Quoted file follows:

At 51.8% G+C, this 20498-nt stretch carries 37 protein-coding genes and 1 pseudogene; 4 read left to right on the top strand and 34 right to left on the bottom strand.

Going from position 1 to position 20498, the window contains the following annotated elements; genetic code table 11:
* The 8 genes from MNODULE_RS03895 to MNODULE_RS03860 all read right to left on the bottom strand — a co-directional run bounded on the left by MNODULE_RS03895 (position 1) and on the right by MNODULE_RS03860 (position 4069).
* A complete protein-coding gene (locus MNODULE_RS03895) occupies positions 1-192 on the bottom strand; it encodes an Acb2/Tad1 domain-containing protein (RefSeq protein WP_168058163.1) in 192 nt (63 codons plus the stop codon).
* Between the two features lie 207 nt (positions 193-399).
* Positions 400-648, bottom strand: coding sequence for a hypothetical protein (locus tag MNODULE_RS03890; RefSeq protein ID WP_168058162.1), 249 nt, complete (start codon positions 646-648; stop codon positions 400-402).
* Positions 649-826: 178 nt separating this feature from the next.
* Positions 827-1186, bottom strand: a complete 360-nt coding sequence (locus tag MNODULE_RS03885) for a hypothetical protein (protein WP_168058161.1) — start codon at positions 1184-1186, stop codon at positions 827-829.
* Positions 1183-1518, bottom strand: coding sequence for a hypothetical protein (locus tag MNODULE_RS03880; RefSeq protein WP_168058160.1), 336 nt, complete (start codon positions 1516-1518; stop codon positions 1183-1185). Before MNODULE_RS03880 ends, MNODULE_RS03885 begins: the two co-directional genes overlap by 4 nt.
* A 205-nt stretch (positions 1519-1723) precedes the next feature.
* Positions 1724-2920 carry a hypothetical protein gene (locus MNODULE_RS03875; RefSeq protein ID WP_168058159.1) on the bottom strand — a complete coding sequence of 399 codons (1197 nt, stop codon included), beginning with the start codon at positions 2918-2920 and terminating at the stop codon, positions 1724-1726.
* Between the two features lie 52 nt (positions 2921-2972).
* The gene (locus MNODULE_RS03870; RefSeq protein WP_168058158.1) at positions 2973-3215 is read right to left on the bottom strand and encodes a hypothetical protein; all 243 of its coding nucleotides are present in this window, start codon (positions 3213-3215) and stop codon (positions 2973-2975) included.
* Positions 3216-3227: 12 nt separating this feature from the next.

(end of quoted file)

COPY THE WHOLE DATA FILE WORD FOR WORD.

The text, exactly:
At 51.8% G+C, this 20498-nt stretch carries 37 protein-coding genes and 1 pseudogene; 4 read left to right on the top strand and 34 right to left on the bottom strand.

Going from position 1 to position 20498, the window contains the following annotated elements; genetic code table 11:
* The 8 genes from MNODULE_RS03895 to MNODULE_RS03860 all read right to left on the bottom strand — a co-directional run bounded on the left by MNODULE_RS03895 (position 1) and on the right by MNODULE_RS03860 (position 4069).
* A complete protein-coding gene (locus MNODULE_RS03895) occupies positions 1-192 on the bottom strand; it encodes an Acb2/Tad1 domain-containing protein (RefSeq protein WP_168058163.1) in 192 nt (63 codons plus the stop codon).
* Between the two features lie 207 nt (positions 193-399).
* Positions 400-648, bottom strand: coding sequence for a hypothetical protein (locus tag MNODULE_RS03890; RefSeq protein ID WP_168058162.1), 249 nt, complete (start codon positions 646-648; stop codon positions 400-402).
* Positions 649-826: 178 nt separating this feature from the next.
* Positions 827-1186, bottom strand: a complete 360-nt coding sequence (locus tag MNODULE_RS03885) for a hypothetical protein (protein WP_168058161.1) — start codon at positions 1184-1186, stop codon at positions 827-829.
* Positions 1183-1518, bottom strand: coding sequence for a hypothetical protein (locus tag MNODULE_RS03880; RefSeq protein WP_168058160.1), 336 nt, complete (start codon positions 1516-1518; stop codon positions 1183-1185). Before MNODULE_RS03880 ends, MNODULE_RS03885 begins: the two co-directional genes overlap by 4 nt.
* A 205-nt stretch (positions 1519-1723) precedes the next feature.
* Positions 1724-2920 carry a hypothetical protein gene (locus MNODULE_RS03875; RefSeq protein ID WP_168058159.1) on the bottom strand — a complete coding sequence of 399 codons (1197 nt, stop codon included), beginning with the start codon at positions 2918-2920 and terminating at the stop codon, positions 1724-1726.
* Between the two features lie 52 nt (positions 2921-2972).
* The gene (locus MNODULE_RS03870; RefSeq protein WP_168058158.1) at positions 2973-3215 is read right to left on the bottom strand and encodes a hypothetical protein; all 243 of its coding nucleotides are present in this window, start codon (positions 3213-3215) and stop codon (positions 2973-2975) included.
* Positions 3216-3227: 12 nt separating this feature from the next.